I went to my Grandparents’ house today, expecting nothing more than the weekly Sunday dinner which has become one of the few constants during my time in
It happened like this: I was lying on my aunt and uncle’s hammock, talking to my little cousin Danny (age 6) about the biggest storm he ever saw, and suddenly, I’m not sure exactly how, the hammock became a boat and little Danny turned into a brave and fearless captain. We were adrift in the gigantic waves which rocked our tiny vessel back and forth. There was much scrambling about at first. I wasn’t exactly sure what I supposed to be doing, but the captain found his place at the front of the boat and took command.
“Oh no, another wave,” shouted the captain, and I shift my weight accordingly in order to make the hammock turn violently on one side, threatening to throw us overboard. We tossed an turned as wave after wave rocked our ship. Luckily, we hung on and the storm seemed to calm. But the adventure was just beginning.
“Rocks!” warned the captain, “You have to steer the boat the way I say to make it through!”
“Aye, aye, sir!” I shouted back.
“LEFT!” he called, and I shifted the boat on its left side. After several more turns, we successfully cleared the dangerous rocks. I was quite bewildered and somewhat exhausted after this, but scarcely had time to rest before disaster struck again.
“Oh no!” the captain announced, “We’re caught in a whirlpool!”
And so we were, and quite a devilishly strong one it was too. The torrential blasts of the ocean grew so strong that our poor little captain actually fell overboard!
“I’ll save you!” I shouted bravely, reaching over the side to pull him back onto the ship. He looked somewhat embarrassed as I did so, perhaps feeling that the captain ought to have a bit more resiliency when in tight situations, but under the circumstances I thought his survival was quite miraculous. He soon had an explanation, though:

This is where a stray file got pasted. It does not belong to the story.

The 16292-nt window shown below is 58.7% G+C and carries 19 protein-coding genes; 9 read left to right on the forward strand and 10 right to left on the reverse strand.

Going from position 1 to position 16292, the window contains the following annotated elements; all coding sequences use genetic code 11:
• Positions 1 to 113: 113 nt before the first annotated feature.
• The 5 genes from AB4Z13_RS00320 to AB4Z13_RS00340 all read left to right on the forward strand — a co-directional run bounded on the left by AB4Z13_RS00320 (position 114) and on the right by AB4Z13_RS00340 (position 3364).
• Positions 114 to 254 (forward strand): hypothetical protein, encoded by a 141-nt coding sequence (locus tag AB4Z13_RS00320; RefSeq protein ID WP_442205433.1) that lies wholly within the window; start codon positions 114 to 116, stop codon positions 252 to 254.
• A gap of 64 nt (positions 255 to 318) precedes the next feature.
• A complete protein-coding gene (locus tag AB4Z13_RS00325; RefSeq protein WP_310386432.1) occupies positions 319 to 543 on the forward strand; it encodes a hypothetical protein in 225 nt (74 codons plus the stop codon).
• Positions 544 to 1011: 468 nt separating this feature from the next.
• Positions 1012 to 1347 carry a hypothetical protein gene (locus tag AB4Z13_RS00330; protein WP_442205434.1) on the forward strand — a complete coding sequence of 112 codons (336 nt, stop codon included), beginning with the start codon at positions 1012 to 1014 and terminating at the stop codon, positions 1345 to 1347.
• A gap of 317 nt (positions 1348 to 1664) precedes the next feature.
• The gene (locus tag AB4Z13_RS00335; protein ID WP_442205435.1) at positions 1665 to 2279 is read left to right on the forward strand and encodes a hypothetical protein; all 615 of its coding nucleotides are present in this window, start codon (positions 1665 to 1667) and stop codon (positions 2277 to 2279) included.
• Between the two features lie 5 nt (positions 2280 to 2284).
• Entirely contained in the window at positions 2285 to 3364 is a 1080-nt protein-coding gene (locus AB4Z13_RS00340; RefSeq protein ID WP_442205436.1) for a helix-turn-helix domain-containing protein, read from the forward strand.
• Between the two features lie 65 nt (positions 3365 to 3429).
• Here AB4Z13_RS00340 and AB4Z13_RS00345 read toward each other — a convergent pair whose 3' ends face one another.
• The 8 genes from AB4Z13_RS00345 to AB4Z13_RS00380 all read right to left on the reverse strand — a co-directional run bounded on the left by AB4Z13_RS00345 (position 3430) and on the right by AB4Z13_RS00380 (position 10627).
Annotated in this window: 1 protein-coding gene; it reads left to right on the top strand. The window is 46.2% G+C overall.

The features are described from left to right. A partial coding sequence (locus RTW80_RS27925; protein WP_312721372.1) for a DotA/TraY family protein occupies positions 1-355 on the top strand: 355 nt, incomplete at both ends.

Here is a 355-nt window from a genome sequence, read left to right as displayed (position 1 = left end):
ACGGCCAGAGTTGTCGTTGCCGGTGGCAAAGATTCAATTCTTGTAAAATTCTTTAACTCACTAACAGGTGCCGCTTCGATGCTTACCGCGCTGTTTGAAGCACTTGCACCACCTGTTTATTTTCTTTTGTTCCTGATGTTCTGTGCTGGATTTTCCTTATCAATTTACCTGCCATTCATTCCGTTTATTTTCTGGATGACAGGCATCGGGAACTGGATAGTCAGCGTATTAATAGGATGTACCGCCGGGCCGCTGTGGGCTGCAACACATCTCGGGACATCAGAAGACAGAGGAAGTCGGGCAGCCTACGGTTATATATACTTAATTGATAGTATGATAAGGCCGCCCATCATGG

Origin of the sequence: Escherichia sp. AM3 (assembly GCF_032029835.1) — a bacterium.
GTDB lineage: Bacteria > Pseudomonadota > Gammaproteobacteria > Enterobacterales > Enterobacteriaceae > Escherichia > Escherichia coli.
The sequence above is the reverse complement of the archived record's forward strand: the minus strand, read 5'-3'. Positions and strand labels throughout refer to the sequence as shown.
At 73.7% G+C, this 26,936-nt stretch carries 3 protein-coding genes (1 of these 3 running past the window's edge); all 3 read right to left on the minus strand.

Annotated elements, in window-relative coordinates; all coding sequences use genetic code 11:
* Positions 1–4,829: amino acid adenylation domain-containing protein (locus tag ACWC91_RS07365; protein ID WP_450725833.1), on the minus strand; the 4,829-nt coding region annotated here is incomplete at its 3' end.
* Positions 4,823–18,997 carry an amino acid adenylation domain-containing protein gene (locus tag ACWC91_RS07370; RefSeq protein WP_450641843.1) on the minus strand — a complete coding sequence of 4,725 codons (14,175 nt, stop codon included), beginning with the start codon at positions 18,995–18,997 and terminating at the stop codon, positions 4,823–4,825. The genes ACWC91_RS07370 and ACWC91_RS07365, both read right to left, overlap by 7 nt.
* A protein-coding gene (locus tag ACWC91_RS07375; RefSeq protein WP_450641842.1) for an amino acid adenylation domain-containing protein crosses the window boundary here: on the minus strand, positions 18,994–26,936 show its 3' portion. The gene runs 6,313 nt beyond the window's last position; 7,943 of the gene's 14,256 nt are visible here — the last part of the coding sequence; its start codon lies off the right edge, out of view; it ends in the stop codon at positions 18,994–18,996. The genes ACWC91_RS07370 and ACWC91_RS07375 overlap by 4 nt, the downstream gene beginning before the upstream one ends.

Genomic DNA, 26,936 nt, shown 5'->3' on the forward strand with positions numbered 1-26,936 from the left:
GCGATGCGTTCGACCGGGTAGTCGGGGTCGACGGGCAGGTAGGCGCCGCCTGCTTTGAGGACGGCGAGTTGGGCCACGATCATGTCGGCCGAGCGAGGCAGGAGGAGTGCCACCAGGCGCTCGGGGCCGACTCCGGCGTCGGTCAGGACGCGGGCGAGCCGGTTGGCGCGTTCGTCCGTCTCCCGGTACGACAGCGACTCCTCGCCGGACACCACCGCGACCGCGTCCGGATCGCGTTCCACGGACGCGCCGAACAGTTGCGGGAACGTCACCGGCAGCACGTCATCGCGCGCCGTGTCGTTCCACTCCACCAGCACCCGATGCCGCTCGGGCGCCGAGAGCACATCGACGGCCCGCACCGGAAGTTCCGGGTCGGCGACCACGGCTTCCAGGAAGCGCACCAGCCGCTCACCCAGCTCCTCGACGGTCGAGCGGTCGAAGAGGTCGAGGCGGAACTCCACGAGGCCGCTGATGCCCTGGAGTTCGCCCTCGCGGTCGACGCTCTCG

“Good thing we wear safety vests!” he said, drolly. I agreed.
The captain was safe, but we were still in the whirlpool that threatened to pull us under at any minute.
“What are we going to do?” I asked, terrified.
“Well,” the captain said, thinking out loud, “we better try off-ground.”
“What?” I asked.
“Off-ground!” he said, louder and slower, but it still made no sense to me, so he explained what I had to do. “You pull that side and I’ll pull this side.”
I wasn’t sure what that was supposed to accomplish, but I obeyed and it seemed to work.
“We’re out of the whirlpool now,” he announced, and I breathed a sigh of relief. And then he said, “Oh no! A sea monster!”
It seemed we would never get a break.
“How do we get past it?”
“That’s why we have torpedoes!” he said.
“Oh, of course!”
He leaned low over the front of the boat, and fired four torpedoes but still the monster survived.
“Oh no!” I said.
“Oh, I forgot to drop the anchor!” he said, and then he pulled a lever and made a falling, plopping sound. “I dropped the anchor!”
“Why?” I said, “Now we can’t move!”
“No,” he said calmly, “I dropped it on the monster.”
I was impressed with his quick wits, and glad that the creature had been defeated, but I knew better than to expect any kind of reprieve at this point.
“Giant squid!” he shouted.
“Oh no!” Lamenting our situation had become pretty much the only thing I was good for, but the captain, as usual, had a plan.
“What would happen if we shot a torpedo through the squid’s head?” he asked me.
“Well, I think it would die,” I guessed.
“Ok, lets do that. Fire torpedo!”